Organic September: 50 years of Organic Certification
Organic September has begun and this year the Soil Association is celebrating 50 years of organic certification. To start this month long celebration of organic, today we're exploring the history of The Soil Association and organic certification.
Who are the Soil Association?
The Soil Association are the UK’s largest organic charity and certification body. A founder of the global organic movement, they are responsible for creating a set of guidelines which uphold the highest standards for organic food and farming.
Campaigning for agricultural change, the Soil Association works to promote better alternatives to intensive farming, to move forward towards a future where nature and farming can thrive symbiotically. Through petitioning, delivering evidence to government and encouraging farmers and organisations to adopt their policies, the Soil Association supports positive changes to protect the health of communities, animals, and the environment for the future.
This year marks the 50 years since the Soil Association’s certification was created. We are proud to be certified organic by the Soil Association, maintaining their standards in everything we do, to provide you with the finest quality, healthy and sustainable food.
Image: We are proud to be certified organic by the Soil Association
The History of Organic Certification
Whilst a prominent national charity today, the Soil Association has humble beginnings much like us.
Starting out back in 1946 on a single farm, the organisation was founded Lady Eve Balfour and a group of likeminded people who became concerned with the implications of increasingly intensive farming methods following the food insecurity of World War 2. Seeing the impact of intensive methods on soil health, the quality of food being produced, the welfare of animals and the countryside environment, they decided something needed to be done to protect these things.
In order to establish the difference between farming organically and intensively, an experiment was conducted by Lady Eve and her supporters called the Haughley Experiment. In this the farm was divided up into three sections: one farmed intensively, one traditionally and one organically. At its completion, the experiment found that organic farming practices had no impact yield, yet improved soil health, biodiversity, and crop resilience.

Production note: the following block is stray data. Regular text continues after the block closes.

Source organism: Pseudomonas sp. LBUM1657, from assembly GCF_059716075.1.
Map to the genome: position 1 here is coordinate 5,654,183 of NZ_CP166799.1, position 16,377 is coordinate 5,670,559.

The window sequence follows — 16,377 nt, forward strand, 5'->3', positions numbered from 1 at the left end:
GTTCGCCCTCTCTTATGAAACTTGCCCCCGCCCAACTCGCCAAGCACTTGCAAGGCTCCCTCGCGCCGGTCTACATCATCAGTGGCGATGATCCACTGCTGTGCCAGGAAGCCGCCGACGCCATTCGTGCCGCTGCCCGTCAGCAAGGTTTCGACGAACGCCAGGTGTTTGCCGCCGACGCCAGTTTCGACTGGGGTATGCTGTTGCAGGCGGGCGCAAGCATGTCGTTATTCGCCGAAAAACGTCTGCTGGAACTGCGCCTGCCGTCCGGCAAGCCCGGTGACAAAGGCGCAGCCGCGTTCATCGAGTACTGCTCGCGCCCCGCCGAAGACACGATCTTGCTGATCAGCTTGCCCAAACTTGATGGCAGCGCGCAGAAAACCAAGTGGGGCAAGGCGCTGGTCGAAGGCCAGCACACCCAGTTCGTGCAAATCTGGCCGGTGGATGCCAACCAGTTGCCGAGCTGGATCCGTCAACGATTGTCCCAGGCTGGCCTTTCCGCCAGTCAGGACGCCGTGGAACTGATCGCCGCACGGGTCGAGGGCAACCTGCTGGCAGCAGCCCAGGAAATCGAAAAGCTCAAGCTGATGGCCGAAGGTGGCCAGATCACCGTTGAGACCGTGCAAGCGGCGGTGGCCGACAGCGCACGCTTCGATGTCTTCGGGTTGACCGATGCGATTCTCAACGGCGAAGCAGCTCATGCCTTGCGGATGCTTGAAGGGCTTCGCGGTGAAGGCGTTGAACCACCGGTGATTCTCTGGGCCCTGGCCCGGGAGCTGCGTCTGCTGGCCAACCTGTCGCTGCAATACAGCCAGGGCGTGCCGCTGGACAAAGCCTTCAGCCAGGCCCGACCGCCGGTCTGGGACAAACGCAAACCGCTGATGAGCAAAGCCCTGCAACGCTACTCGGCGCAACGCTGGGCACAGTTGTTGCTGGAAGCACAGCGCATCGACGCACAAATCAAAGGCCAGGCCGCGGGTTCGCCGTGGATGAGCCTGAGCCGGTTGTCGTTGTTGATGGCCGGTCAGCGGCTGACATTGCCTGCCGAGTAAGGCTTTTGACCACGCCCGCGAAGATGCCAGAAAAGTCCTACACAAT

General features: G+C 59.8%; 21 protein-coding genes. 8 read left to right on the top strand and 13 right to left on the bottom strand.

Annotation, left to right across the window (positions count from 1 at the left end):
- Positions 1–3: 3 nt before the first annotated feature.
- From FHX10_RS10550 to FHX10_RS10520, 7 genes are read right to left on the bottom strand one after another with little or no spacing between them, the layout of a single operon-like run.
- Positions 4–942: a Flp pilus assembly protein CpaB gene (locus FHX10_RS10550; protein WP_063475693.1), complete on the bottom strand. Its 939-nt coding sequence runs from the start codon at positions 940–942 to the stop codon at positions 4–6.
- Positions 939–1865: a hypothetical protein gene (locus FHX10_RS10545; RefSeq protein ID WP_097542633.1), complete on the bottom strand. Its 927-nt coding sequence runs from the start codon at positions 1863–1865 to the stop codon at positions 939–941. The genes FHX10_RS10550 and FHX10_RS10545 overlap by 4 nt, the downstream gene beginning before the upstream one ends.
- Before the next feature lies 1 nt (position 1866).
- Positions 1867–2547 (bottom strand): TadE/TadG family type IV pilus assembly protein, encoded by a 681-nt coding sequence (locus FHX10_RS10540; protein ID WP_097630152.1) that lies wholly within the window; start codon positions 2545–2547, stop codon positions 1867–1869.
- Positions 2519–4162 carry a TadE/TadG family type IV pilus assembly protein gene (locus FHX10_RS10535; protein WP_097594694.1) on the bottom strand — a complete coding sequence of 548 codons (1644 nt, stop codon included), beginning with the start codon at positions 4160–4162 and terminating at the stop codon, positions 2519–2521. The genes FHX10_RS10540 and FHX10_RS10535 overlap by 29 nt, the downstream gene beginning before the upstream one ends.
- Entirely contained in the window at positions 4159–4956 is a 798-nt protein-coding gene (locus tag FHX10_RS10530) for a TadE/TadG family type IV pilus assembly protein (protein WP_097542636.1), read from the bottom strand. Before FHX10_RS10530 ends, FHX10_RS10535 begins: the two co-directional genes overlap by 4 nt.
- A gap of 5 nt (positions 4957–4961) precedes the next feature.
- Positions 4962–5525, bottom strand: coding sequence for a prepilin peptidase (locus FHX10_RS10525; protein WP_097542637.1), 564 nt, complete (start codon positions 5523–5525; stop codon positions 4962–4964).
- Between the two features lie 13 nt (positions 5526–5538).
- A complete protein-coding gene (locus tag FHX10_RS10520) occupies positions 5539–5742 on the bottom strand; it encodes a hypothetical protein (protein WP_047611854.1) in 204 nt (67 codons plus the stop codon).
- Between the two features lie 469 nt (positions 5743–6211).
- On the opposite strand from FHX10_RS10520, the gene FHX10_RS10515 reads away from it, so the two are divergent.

These findings helped pave the way for the founding of the Soil Association and the wider acceptance organic farming movement, proving that farms and nature could coexist and even benefit from each other when managed in harmony.
The Launch of the Soil Association Certification
It has been 50 years since the Soil Association Certification launched their organic certification in 1973. This was prompted due to demand for proof that food labelled organic was true to that definition, of the highest quality and produced with integrity.
The standards set by the Soil Association for a product to be certified as organic are internationally recognised and strict to guarantee the highest levels of animal welfare, environmental and wildlife protection. These standards embody the Soil Association’s organic principles of ecology, fairness, care and health.
Today the Soil Association logo is widely recognised as much more than just a trademark, providing people across the UK the reassurance that their food has been produced to the highest standards of animal welfare, using methods which have as little negative environmental impact as possible, farming sustainability for the future. Trusted by farmers and food producers alike, the Soil Association Certification can be seen on 70% of organic food in the UK.
What does Organic Certification mean for your food?
Food which is certified organic by the Soil Association has to legally comply with standards and regulations which cover every aspect of food production, from farming to manufacturing, storing and selling. The certification process is thorough and requires numerous inspections and audits to ensure farms and businesses are upholding standards. You can read the organic standards for Great Britain here.
By choosing food and which holds the Soil Association certification, you are ensuring that the organic meat and other produce on your plate is as sustainable as possible, produced with the highest levels of animal welfare, causing minimal environmental impact.
The use of pesticides, fertilisers and antibiotics are also heavily policed by organic regulations, meaning that organic food comes as nature intended, minimising the effects of these artificial additions on our health.
All in all, the Soil Association certification means you are investing into food you can trust and an agricultural and production system which supports sustainability, encouraging nature and farming to thrive alongside each other, promoting a better future for our planet and better food for you.
Our Soil Association Certification
We have been certified by the Soil Association since 2004, which means next year will be our 20th organic anniversary!
This came after 2 years of hard work by our founder and Managing Director Mark Bury and the team to restore what was intensively farmed land to its former glory, planting over 30,000 trees, reinstating miles of hedgerows and transforming it to a paradise of biodiversity.
Image: Mark and family on the Eversfield Organic farm.
We work hard to ensure all our premises meet organic standards, guaranteeing you the finest quality organic produce delivered to your door, sold in our shops or served at our restaurants.
You can read more about our organic story here.